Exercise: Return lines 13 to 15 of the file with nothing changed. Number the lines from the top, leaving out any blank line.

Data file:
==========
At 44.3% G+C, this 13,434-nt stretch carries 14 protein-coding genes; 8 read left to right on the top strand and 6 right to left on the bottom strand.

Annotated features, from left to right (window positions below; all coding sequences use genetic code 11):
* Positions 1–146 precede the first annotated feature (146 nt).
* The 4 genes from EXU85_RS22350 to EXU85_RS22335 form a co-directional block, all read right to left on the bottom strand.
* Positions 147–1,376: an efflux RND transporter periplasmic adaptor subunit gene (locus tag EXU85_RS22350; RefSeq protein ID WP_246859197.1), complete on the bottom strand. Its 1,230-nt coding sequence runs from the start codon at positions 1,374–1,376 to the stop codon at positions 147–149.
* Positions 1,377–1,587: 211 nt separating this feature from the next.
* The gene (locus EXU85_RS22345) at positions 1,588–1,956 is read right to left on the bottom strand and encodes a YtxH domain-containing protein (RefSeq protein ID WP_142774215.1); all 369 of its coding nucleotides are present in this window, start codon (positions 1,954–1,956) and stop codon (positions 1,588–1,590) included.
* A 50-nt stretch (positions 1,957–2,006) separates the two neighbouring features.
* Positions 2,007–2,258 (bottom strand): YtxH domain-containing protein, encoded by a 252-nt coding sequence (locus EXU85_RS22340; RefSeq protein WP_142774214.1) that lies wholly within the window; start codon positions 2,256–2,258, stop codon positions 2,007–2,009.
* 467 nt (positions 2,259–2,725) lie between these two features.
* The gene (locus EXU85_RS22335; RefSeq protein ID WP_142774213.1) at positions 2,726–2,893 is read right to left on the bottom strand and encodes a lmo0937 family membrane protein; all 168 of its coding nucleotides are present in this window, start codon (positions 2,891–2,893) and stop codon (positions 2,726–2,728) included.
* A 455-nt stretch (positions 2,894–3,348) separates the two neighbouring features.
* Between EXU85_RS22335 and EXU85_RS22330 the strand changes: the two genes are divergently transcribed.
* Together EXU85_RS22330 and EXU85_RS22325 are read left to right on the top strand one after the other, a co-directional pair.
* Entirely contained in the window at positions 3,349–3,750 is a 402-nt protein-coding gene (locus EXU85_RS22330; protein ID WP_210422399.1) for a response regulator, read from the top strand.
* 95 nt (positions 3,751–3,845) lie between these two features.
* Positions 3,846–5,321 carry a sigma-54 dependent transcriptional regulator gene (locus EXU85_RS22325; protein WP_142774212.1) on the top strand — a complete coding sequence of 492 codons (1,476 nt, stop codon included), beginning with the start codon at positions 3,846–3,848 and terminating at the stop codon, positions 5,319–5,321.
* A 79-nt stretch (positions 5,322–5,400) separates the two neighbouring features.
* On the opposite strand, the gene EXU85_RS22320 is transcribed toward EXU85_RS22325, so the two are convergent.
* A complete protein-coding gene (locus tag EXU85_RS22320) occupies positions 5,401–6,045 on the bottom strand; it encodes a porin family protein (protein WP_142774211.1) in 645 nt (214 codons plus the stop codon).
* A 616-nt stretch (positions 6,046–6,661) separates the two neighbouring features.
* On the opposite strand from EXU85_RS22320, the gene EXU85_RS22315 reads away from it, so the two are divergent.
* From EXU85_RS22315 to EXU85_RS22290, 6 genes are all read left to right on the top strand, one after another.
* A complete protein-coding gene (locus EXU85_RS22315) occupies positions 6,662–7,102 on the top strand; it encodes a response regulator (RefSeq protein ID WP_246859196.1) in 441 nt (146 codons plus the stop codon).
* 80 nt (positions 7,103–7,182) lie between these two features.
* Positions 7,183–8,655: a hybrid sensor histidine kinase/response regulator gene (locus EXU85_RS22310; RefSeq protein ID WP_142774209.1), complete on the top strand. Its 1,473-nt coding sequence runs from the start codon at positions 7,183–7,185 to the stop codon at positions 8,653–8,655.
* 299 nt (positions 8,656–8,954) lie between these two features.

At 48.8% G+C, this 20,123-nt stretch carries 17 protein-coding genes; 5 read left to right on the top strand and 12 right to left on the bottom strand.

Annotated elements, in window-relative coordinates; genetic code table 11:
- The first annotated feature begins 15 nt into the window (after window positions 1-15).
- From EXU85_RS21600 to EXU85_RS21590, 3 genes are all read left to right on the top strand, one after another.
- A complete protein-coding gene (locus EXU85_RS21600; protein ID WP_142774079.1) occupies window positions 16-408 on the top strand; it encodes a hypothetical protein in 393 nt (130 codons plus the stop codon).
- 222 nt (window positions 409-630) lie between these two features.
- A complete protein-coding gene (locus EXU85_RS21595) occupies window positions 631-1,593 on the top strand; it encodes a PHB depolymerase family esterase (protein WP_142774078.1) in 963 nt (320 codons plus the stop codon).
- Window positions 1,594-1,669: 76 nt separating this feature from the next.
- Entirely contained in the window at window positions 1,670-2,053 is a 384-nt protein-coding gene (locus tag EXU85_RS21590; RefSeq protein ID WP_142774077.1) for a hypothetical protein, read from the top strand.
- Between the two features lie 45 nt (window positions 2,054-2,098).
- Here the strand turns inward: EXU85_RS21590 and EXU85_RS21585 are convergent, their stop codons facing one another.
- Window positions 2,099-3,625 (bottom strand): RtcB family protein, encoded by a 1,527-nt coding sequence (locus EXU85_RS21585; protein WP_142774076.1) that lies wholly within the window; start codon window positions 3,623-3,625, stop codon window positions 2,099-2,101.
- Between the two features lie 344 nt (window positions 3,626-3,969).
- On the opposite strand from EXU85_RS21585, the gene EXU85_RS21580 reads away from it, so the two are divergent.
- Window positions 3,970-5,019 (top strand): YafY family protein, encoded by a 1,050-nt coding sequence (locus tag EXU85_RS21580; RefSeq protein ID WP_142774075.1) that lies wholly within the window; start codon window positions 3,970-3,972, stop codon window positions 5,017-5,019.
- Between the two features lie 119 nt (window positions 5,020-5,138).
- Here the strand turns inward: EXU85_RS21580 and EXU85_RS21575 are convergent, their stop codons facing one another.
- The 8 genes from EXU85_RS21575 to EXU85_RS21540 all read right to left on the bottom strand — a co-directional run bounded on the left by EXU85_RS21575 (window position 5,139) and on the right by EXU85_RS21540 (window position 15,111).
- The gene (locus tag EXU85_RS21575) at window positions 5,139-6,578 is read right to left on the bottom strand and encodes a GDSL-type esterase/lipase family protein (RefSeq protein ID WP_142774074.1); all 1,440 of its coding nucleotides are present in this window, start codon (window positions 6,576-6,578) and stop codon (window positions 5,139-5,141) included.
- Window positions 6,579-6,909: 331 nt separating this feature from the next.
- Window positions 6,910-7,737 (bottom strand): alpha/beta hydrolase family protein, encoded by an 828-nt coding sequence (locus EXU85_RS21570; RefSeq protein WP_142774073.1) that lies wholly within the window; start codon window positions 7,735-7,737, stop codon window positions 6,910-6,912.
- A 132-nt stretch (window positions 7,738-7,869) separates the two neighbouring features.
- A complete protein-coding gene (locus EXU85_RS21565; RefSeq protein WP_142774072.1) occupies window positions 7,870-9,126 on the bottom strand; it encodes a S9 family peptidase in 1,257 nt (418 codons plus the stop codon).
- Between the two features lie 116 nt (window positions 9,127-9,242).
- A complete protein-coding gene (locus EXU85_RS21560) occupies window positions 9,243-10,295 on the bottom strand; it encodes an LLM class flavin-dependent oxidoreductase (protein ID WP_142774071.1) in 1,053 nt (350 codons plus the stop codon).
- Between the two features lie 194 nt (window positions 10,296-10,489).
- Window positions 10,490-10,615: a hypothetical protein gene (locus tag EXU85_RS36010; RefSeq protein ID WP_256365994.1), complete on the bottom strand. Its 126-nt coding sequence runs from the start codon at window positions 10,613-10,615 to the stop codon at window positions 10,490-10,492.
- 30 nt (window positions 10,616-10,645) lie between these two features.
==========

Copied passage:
* Between EXU85_RS22335 and EXU85_RS22330 the strand changes: the two genes are divergently transcribed.
* Together EXU85_RS22330 and EXU85_RS22325 are read left to right on the top strand one after the other, a co-directional pair.
* Entirely contained in the window at positions 3,349–3,750 is a 402-nt protein-coding gene (locus EXU85_RS22330; protein ID WP_210422399.1) for a response regulator, read from the top strand.